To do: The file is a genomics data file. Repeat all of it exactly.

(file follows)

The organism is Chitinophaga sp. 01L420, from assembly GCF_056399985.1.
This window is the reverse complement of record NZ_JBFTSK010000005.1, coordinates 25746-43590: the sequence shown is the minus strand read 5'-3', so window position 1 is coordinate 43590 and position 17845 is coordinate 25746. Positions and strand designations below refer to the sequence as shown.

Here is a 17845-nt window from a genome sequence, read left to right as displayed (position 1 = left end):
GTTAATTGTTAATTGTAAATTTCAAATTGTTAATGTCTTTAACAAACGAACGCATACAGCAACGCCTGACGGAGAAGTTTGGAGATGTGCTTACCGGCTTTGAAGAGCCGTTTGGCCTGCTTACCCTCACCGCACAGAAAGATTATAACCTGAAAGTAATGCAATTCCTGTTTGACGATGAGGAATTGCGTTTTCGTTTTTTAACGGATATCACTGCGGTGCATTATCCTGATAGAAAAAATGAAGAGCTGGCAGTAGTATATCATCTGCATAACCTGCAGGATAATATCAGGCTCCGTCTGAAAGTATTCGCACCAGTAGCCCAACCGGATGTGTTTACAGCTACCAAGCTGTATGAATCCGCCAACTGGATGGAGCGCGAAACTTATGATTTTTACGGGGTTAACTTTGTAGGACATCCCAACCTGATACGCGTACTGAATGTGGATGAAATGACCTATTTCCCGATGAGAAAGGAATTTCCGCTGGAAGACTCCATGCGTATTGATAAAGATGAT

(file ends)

The organism is Chitinophaga sp. 01L420, from assembly GCF_056399985.1.
This window is the reverse complement of record NZ_JBFTSK010000005.1, coordinates 25746-43590: the sequence shown is the minus strand read 5'-3', so window position 1 is coordinate 43590 and position 17845 is coordinate 25746. Positions and strand designations below refer to the sequence as shown.

Here is a 17845-nt window from a genome sequence, read left to right as displayed (position 1 = left end):
GTTAATTGTTAATTGTAAATTTCAAATTGTTAATGTCTTTAACAAACGAACGCATACAGCAACGCCTGACGGAGAAGTTTGGAGATGTGCTTACCGGCTTTGAAGAGCCGTTTGGCCTGCTTACCCTCACCGCACAGAAAGATTATAACCTGAAAGTAATGCAATTCCTGTTTGACGATGAGGAATTGCGTTTTCGTTTTTTAACGGATATCACTGCGGTGCATTATCCTGATAGAAAAAATGAAGAGCTGGCAGTAGTATATCATCTGCATAACCTGCAGGATAATATCAGGCTCCGTCTGAAAGTATTCGCACCAGTAGCCCAACCGGATGTGTTTACAGCTACCAAGCTGTATGAATCCGCCAACTGGATGGAGCGCGAAACTTATGATTTTTACGGGGTTAACTTTGTAGGACATCCCAACCTGATACGCGTACTGAATGTGGATGAAATGACCTATTTCCCGATGAGAAAGGAATTTCCGCTGGAAGACTCCATGCGTATTGATAAAGATGAT